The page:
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Is it possible to partially download a remote file with cURL? Let's say, the actual filesize of the remote file is 1000 KB. How can I download only first 500 KB of it?

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3 Answers 3

up vote 22 down vote accepted

You can also set the range header parameter with the php-curl extension.

$ch = curl_init();
curl_setopt($ch, CURLOPT_URL, 'http://www.spiegel.de/');
curl_setopt($ch, CURLOPT_RANGE, '0-500');
curl_setopt($ch, CURLOPT_BINARYTRANSFER, 1);
curl_setopt($ch, CURLOPT_RETURNTRANSFER, 1);
$result = curl_exec($ch);
curl_close($ch);
echo $result;

But as noted before if the server doesn't honor this header but sends the whole file curl will download all of it. E.g. http://www.php.net ignores the header. But you can (in addition) set a write function callback and abort the request when more data is received, e.g.

// php 5.3+ only
// use function writefn($ch, $chunk) { ... } for earlier versions
$writefn = function($ch, $chunk) { 
  static $data='';
  static $limit = 500; // 500 bytes, it's only a test

  $len = strlen($data) + strlen($chunk);
  if ($len >= $limit ) {
    $data .= substr($chunk, 0, $limit-strlen($data));
    echo strlen($data) , ' ', $data;
    return -1;
  }

  $data .= $chunk;
  return strlen($chunk);
};

$ch = curl_init();
curl_setopt($ch, CURLOPT_URL, 'http://www.php.net/');
curl_setopt($ch, CURLOPT_RANGE, '0-500');
curl_setopt($ch, CURLOPT_BINARYTRANSFER, 1);
curl_setopt($ch, CURLOPT_WRITEFUNCTION, $writefn);
$result = curl_exec($ch);
curl_close($ch);
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+1 for good answer. This works because $writefn() returns -1 when the limit is reached. When the callback function returns anything other than the number of bytes passed to it (in $chunk), curl aborts the connection. –  GZipp Jan 9 '10 at 16:09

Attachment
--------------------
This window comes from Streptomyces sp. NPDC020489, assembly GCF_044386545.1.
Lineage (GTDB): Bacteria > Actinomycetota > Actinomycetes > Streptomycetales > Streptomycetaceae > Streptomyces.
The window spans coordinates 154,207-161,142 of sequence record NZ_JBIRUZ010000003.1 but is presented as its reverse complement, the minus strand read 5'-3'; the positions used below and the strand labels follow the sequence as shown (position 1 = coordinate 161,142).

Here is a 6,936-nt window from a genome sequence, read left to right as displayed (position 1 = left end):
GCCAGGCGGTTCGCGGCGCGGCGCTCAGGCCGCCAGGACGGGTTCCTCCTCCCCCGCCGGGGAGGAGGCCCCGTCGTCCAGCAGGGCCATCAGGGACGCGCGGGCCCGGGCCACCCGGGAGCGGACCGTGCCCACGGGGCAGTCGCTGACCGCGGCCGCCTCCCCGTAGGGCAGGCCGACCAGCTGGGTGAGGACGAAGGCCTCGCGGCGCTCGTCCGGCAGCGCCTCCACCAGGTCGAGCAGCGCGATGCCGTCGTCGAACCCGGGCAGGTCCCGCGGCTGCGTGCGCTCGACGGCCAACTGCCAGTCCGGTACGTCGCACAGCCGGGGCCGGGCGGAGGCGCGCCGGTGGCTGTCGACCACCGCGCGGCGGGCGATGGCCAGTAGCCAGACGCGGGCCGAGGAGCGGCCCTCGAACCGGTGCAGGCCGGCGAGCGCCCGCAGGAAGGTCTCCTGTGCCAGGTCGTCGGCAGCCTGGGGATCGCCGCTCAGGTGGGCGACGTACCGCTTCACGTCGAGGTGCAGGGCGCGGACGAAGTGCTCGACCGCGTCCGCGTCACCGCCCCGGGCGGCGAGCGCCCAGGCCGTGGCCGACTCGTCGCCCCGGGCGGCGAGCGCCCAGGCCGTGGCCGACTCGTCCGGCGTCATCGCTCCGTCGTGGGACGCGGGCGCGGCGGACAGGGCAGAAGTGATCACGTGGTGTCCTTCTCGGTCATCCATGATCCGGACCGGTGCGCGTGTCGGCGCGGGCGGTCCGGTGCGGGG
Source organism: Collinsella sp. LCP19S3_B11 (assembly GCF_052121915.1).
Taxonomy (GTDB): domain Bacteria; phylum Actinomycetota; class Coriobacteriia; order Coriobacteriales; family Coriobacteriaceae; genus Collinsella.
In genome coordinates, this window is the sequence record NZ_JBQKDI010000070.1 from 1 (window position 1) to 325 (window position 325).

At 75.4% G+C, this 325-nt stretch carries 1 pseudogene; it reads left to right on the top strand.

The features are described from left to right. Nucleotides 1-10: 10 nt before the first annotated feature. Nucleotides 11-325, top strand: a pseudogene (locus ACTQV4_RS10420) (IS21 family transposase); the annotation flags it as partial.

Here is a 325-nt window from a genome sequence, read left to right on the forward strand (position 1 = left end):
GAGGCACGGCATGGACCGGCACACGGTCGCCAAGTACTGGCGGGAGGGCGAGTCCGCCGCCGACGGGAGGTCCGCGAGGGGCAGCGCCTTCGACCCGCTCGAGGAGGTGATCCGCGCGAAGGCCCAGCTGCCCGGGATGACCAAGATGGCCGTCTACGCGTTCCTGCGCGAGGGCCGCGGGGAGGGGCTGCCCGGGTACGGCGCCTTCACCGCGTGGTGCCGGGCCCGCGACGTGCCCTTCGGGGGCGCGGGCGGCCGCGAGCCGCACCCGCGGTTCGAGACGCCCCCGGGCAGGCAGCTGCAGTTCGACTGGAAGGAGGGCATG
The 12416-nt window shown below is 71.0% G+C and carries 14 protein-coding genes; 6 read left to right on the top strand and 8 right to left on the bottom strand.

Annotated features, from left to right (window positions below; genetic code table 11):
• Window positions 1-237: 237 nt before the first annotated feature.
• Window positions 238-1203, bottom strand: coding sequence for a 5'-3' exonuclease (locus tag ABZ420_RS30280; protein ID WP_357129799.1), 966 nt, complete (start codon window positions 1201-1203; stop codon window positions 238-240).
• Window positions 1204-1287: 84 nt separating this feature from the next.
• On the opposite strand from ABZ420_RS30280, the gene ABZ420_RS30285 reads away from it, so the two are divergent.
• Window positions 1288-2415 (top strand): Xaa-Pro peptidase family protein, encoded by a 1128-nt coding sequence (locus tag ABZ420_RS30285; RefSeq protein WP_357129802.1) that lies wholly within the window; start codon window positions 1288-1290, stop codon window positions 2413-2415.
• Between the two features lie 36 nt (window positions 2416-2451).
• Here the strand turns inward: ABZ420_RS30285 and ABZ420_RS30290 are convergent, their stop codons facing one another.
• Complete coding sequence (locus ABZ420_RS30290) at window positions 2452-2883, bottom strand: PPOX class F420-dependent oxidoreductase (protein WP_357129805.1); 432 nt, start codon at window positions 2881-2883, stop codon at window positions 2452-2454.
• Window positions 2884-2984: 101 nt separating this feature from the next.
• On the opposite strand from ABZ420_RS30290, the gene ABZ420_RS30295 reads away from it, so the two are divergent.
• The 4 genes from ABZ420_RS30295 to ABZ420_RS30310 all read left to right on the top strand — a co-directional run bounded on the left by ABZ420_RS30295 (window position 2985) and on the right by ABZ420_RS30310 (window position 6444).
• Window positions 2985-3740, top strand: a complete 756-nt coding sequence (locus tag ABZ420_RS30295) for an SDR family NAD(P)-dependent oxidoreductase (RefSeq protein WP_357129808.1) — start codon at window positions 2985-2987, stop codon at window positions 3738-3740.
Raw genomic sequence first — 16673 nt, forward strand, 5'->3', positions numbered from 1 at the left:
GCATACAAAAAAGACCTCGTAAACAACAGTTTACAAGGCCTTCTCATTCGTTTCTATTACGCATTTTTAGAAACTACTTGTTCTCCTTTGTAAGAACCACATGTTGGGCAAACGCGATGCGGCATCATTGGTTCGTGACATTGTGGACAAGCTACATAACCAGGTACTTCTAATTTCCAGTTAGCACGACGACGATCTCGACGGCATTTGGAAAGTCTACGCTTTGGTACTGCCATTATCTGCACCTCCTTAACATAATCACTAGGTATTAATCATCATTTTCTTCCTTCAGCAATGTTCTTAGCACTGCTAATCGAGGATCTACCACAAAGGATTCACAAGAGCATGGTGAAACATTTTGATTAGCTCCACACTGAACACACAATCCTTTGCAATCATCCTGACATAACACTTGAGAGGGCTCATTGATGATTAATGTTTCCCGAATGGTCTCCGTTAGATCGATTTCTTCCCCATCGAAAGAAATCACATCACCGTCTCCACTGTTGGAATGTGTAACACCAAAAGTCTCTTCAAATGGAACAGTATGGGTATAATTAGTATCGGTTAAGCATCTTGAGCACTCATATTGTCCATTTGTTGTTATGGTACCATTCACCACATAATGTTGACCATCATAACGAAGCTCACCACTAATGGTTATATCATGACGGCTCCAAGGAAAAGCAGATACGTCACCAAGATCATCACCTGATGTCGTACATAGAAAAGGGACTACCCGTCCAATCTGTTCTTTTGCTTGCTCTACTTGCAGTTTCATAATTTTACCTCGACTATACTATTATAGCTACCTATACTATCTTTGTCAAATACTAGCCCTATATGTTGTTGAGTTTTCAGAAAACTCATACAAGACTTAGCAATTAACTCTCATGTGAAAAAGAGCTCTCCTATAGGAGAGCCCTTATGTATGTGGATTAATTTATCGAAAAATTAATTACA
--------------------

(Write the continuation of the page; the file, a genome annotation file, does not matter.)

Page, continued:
Excellent. When I was doing the same in Perl, I had to use an alarm that triggered and checked for the file size, for the lack of a better method. Very hacky but it worked. –  Artem Russakovskii Jan 9 '10 at 20:03
    
Just what I needed. However, worth mentioning is also the CURLOPT_BUFFERSIZE which defines the 'chunk' size. So if your buffer is very big, the chunk size might easily contain a full web page of data anyway (I think!) –  Tom Carnell Jun 11 '13 at 6:09
    
-1, as this gives invalid results for other ranges (over 0). Your answer gives the impression that this works for all ranges and also for servers that don't support partial content. Nevertheless, when servers that ignore the range and send the whole content, only the first ranges get processed, independent from the set range. To get the right results, the first bytes till the offset of the range have to be ignored. –  James Cameron Sep 29 '13 at 15:51
    
@JamesCameron Can you elaborate? What's the solution then? –  CMCDragonkai Nov 14 '13 at 17:31

Get the first 100 bytes of a document:

curl -r 0-99 http://www.get.this

from the manual

make sure you have a modern curl

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3  
You are correct, however I found that it's not always reliable and depends on the server and not curl itself. In the misbehaving cases, curl would just keep downloading. –  Artem Russakovskii Jan 9 '10 at 9:40

This could be your solution (download first 500KB into output.txt)

curl -r 0-511999 http://www.yourwebsite.com > output.txt
  • while 511999 is 500^1024-1
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